The long-awaited holidays have arrived, and as usual, we are going to our mountain retreat in the Austrian Alps. To be precise, Leutasch, a high valley not far from the resort of Seefeld, between the Tyrolean capital Innsbruck and the Garmisch Partenkirchen in Germany. A great place for hiking, biking, relaxing and a few gastronomic excursions too!

It’s not a long drive from our home, and we arrive with time to spare for lunch. Why not kick off the holidays with a Tyrolean speciality, Kässpätzln – little dumplings with molten cheese and a sprinkling of fried onions, served with a cool Zipfer beer? Hearty mountain fare and just what I need to gear up for the long walks that will follow!

Smart Paris

Day out around Paris today. I’m taking advantage of a special lo-cost flight offer to fly in, meet a few new contacts and quickly out again. Flew with Volare Airlines yesterday evening, IMHO the most comfortable lo-cost airline, with a good seat-legroom. (What’s the technical term for this? The L-dimension??)

Arrival at Paris-Orly. Decidedly not as modern as Roissy-Charles de Gaulle airport. Long, loooong walkways to Terminal Sud, where a plaque proudly commemorates the opening by CDG himself in 1961.

I need a car. Before the flight, I checked out the offerings from Hertz, Avis, et. al. – what’s this?? EUR 120 to hire a Clio?? No way! A quick web search reveals that Sixt are offering a Smart Car “from EUR 5 a day”. With add-ons, it actually works out at EUR 33, but still a great offer! On arrival at Orly, I find that I’m assigned a SmartForTwo Cabrio. Even better – the weather is warm, the sun is shining and the idea of driving in view of the Tour Eiffel with the roof down and shades on is appealing!

I digress on this Smart – it’s the first car I’ve hired where I’ve had to consult the handbook before driving away! The ignition key hole is down by the gearstick, and has some kind of safety device built in so the engine will not start until you turn key to position 1, press a button, turn off again, and then turn key to on. Crazy! The gearbox itself is semi-automatic – no clutch, but you have to push the gearstick up and down to change gears, as directed by the “multifunction display” on the dashboard. Unless, of course the overrevving mechanism kicks in, which changes the gears automatically anyway. Takes some getting used to. The interior is roomy and comfortable (for two, of course!) and on the whole, I find the car good enough in city traffic, but it reminds me yet again why I hate automatic gearboxes: there is a stomach-lurching pause whilst the gears shift up and down. And I do wonder: where did they put the engine??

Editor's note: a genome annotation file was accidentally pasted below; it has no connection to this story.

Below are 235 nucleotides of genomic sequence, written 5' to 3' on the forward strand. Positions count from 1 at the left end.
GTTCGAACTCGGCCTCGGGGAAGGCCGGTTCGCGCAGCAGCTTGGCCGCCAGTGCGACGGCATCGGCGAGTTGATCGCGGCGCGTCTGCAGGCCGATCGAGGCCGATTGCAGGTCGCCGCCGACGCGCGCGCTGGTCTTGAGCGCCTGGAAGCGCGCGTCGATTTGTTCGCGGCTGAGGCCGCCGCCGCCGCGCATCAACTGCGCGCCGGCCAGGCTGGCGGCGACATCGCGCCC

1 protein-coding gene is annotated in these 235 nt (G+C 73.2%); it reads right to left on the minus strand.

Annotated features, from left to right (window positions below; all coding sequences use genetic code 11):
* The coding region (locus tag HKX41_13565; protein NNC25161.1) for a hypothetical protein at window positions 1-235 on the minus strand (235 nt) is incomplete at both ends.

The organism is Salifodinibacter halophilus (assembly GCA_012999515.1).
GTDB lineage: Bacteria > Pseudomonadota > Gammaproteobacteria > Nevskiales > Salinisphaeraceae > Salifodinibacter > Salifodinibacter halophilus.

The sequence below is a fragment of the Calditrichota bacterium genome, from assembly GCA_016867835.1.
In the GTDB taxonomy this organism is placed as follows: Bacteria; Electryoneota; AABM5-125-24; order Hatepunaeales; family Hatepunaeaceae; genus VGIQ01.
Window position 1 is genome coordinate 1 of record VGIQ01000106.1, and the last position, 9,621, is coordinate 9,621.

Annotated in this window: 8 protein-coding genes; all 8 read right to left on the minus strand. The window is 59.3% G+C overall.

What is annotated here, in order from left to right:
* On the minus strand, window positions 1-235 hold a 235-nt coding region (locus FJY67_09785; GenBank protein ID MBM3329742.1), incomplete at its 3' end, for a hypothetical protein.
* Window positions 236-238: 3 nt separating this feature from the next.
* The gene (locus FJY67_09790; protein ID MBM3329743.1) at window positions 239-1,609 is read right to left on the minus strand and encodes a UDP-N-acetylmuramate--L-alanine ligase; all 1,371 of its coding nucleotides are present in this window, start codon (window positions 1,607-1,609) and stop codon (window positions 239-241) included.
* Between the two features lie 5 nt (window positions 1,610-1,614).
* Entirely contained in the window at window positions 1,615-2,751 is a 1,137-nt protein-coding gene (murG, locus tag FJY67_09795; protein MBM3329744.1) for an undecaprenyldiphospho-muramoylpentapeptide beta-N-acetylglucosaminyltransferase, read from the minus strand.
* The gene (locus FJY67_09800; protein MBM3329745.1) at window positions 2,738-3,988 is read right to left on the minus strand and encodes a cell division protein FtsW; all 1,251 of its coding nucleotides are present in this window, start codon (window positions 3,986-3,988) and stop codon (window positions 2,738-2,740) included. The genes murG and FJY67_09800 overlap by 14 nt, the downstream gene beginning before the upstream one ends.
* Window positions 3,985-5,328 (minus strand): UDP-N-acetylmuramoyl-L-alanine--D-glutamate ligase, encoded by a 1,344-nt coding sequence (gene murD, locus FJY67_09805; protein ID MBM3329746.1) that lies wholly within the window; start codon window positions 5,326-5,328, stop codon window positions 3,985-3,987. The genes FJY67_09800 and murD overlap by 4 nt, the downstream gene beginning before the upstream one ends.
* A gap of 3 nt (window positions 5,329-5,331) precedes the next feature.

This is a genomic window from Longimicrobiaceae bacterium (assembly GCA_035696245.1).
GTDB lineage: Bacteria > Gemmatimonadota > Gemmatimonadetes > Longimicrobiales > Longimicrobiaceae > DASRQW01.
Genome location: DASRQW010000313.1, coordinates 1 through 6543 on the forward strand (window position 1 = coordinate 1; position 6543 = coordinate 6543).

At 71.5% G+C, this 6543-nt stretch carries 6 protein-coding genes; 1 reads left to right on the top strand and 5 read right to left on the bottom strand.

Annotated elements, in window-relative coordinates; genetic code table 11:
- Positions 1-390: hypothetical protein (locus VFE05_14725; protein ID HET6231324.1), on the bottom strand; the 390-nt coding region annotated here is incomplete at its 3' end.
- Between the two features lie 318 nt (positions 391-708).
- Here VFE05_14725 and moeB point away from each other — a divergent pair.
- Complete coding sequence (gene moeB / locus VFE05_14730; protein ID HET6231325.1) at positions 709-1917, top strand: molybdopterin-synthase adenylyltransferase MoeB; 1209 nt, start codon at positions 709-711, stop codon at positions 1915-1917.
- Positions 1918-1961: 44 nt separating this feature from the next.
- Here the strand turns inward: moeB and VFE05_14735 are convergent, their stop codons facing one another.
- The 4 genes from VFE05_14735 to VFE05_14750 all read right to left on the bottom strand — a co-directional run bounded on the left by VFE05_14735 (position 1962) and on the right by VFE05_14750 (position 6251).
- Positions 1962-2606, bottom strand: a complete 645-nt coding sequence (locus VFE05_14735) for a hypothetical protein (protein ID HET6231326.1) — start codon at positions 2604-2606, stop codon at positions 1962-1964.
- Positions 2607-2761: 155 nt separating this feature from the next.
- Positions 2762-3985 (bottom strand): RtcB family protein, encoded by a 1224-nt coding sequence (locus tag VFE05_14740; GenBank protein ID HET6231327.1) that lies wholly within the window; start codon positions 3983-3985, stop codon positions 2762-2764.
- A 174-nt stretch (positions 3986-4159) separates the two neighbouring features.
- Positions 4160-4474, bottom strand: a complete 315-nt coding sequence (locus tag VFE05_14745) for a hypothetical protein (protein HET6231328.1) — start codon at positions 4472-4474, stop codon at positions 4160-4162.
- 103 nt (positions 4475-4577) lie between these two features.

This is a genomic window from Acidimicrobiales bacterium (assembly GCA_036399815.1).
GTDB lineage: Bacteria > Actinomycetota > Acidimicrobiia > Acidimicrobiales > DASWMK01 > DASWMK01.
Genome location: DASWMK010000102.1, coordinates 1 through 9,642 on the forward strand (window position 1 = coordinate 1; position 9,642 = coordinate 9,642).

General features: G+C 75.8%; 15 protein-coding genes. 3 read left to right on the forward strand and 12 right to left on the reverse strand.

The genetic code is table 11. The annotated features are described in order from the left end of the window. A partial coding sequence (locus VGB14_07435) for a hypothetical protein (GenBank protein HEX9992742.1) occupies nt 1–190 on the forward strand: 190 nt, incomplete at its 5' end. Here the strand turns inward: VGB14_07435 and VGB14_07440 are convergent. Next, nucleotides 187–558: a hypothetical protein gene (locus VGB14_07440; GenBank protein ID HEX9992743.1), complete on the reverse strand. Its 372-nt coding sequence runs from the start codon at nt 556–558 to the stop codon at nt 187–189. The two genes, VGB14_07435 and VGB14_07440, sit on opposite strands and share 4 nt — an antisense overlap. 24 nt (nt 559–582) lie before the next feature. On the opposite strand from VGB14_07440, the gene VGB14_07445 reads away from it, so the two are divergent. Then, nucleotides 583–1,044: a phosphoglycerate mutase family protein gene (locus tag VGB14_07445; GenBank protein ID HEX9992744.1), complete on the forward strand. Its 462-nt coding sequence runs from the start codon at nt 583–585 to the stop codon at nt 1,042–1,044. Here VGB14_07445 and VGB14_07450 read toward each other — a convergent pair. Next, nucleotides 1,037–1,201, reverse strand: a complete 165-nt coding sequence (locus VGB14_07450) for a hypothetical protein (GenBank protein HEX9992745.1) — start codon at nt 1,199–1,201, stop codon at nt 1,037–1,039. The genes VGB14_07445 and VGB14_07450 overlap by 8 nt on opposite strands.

I regret there is nothing to report on the gastronomic front: time did not allow! A stop at midday at the Auchan Flunch for a salade verte with a Chaource and Buche de Chèvre cheese, and dinner at the gate area of Orly Airport: a bière pression with a sandwich jambon et crudités!!

Ukrainian rocket fuel

Last exhibition day in Moscow – it’s a slow one, enlivened by old babuschkas with string bags prowling the stands hoping for some give away or cheap merchandise. We have nothing to give away, but some Russian stands have queues of people snaffling the products, presumably for resale in the metro stations! The show is supposed to close at four, but dismantling is well under way at three pm.

We had a lot of interesting visitors over the show, and one of them in particular is a serious prospect. The buyer invites us to visit his company after the show and we jump at the opportunity. This is apparently a big detergent manufacturer privatised a few years ago, well known brand name, glossy brochure, sales all over Russia. Presumably then we will see a modern, efficient organisation? Reality is somewhat different…

As we arrive at the factory, we notice it is plonked in the middle of the housing complex. OK, detergent manufacture is not a petrochemicals plant, but not really the sort of thing you want cheek-by-jowl to your house! The main feature of the drab entrance is the guard and a massive steel turnstile gate. Is this maybe an ex-prison? The purchasing department is up six flights of stairs. No lift. As we go up, I can’t help but notice the electric wiring festooned along the ceiling. We then make some small talk with the purchasing manager but soon discover that the real decision maker is the MD who will meet us at dinner later. So we are taken on a factory tour, and here I have the feeling of stepping back 50 years in time. The factory is a series of buildings grouped around an unpaved courtyard: big lorries move back and forth churning up the melting snow into a muddy slush. We enter the raw materials store: piles of assorted powders on a concrete floor, pallets of carton boxes stored exposed to the elements with just a sheet of plastic to protect them, open barrels of solvents, with a guy smoking nearby??! We hurry on to the powder packaging department. Here things look better: two Italian-made filling lines whizz along, filling detergent powder in carton boxes. It could even be efficient, if only there were not a squad of ladies at the end, manually glueing the cartons closed, with a pot of glue and a brush! We move to the liquid filling area: oven cleaner flows from a spigot, one lady fills plastic bottles with her bare hands, three ladies stick on labels, still by hand!